In 2016, a number of high profile security breaches at companies including TalkTalk Three mobile and Yahoo highlighted the ever-present and growing threat to the security of billions of online customer accounts. It seems as though breaches compromising the sensitive details of hundreds of millions of users have become a common occurrence in recent years.
Part of the problem is that the industry still seems to rely on password selection to protect account information, expecting users to select complex, unique passwords for each account they own, and to change these passwords on a regular basis. The problem with this is that vast numbers of consumers tend to reuse old passwords or choose weak ones, in spite of the risk this poses; “123456” and “password” have topped SplashData’s annual “Worst Password” report as the most commonly used passwords for five years in a row.
This year, more innovative companies will put serious consideration into adding an extra layer of security to protect their customer accounts by leveraging technologies like two-factor authentication (2FA). For a while now, security commentators and experts have been aware that usernames and passwords alone aren’t enough. The industry is starting to understand just how important added security has become, in particular how important 2FA can be. With the help of cloud communication platforms, companies can easily incorporate an extra layer of security (2FA) into the user experience.
2FA improves account security by requiring customers to provide a code that is transmitted to their own device. In most cases, a mobile device is a far more secure form of authentication compared to using say, your place of birth. However, despite the better security offered by 2FA you need only pay a visit to TwoFactorAuth.org to see how many businesses have yet to introduce a second tier of authentication.
The end of the password?
Last year, new forms of push authentication were introduced into the services of a number of popular and high profile consumer websites. Google, Microsoft, and even online gaming giant, Blizzard, are implementing “password-less” experiences, powered by push.
Although this development is fantastic news for the user, it doesn’t present an obvious adoption strategy for businesses that are looking to introduce similar security measures, because each of these solutions aim to serve a specific community alone.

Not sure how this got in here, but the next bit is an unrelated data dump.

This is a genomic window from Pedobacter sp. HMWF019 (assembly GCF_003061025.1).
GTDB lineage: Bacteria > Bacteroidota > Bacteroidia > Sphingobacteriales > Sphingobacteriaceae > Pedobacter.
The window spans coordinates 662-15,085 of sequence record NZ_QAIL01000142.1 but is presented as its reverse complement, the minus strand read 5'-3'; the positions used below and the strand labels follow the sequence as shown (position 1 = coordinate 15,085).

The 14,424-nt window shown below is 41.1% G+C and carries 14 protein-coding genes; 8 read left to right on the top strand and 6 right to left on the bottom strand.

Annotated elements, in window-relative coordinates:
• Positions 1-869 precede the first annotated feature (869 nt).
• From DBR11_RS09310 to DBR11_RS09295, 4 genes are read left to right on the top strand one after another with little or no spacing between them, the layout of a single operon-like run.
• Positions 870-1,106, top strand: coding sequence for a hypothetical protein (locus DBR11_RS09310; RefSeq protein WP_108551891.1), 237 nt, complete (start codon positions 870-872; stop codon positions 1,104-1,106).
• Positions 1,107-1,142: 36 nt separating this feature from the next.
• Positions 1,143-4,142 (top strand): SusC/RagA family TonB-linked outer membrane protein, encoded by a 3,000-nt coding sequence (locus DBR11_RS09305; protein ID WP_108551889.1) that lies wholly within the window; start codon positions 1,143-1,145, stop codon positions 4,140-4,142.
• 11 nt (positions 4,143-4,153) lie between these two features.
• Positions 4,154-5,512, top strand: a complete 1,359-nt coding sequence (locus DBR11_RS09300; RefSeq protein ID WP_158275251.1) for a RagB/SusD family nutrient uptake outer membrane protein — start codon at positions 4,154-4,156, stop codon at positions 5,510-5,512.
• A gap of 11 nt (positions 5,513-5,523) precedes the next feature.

Fortunately, we live in an age of readily available, flexible building blocks for software development that can scale and keep up with growing customer demands and changing business requirements. APIs continue to innovate, altering previously static industries like communications and payments.
What’s more, companies like live-streaming service Twitch and virtualisation leader VMware understand the importance of securing user accounts - that’s why they looked to cloud-driven, reliable two-factor authentication layers to further protect their communities.
Moving from SMS to push notification
As a Microsoft study attests, adding new steps in the log-in process can be risky for businesses as security fatigue can occur, frustrating the user to the extent that they may even decide to stop using their account. To this end, businesses have traditionally shied away from clunkier – though stronger – security. The research conducted by Microsoft found no substitute security method more easy to use, or implement, than passwords. They wrote, ‘Marginal gains are often not sufficient … to overcome signiﬁcant transition costs’, concluding that the ‘funeral procession for passwords’ is likely still years away.
Whilst there is no reason to avoid SMS verification in low-risk communications (for example: a text to let you know that your taxi has arrived), this type of communication, which is by default unencrypted, remains less well suited to high-risk communications. Luckily, the security industry is always trying to devise strong security measures that consumers will actually want, and be willing, to use. In the past year and a half, a new form of 2FA has appeared, which is based on a technology that we familiar and comfortable: push notifications.
Unlike SMS, push notifications can start a chain of end-to-end encrypted communications between the app and a secured authentication service, thus providing “Push authentication” which is then transmitted to your device over the internet. Simply replying to the push triggers secure software that then presents an intended message to the device owner. But instead of just being able transmit a numerical code in the form of random numbers, push notifications can include context in an authentication request. For example, receiving a message stating; “An attempt to sign in to your account has been detected in Lapland. Is this you?”
Reactive fraud alerts only notify the victim to the illicit action, but a push notification gives the user the power to respond immediately and even prevent the attack from taking place. Most businesses should be considering utilising push notification in cloud based authentication scenarios because of the added levels of security and versatility that goes with this. Push is familiar and easy, and the technology is mature and reliable.
In your migration to agile, cloud-based development this year, it is essential that you don’t leave the safety of your customers behind. Instead put serious consideration in strengthening your security capabilities by implementing two form authentication functionality, which will allow you to delight customers with a seamless and secure.
Marc Boroditsky, VP & GM of Authentication, Twilio
Image Credit: ESB Professional / Shutterstock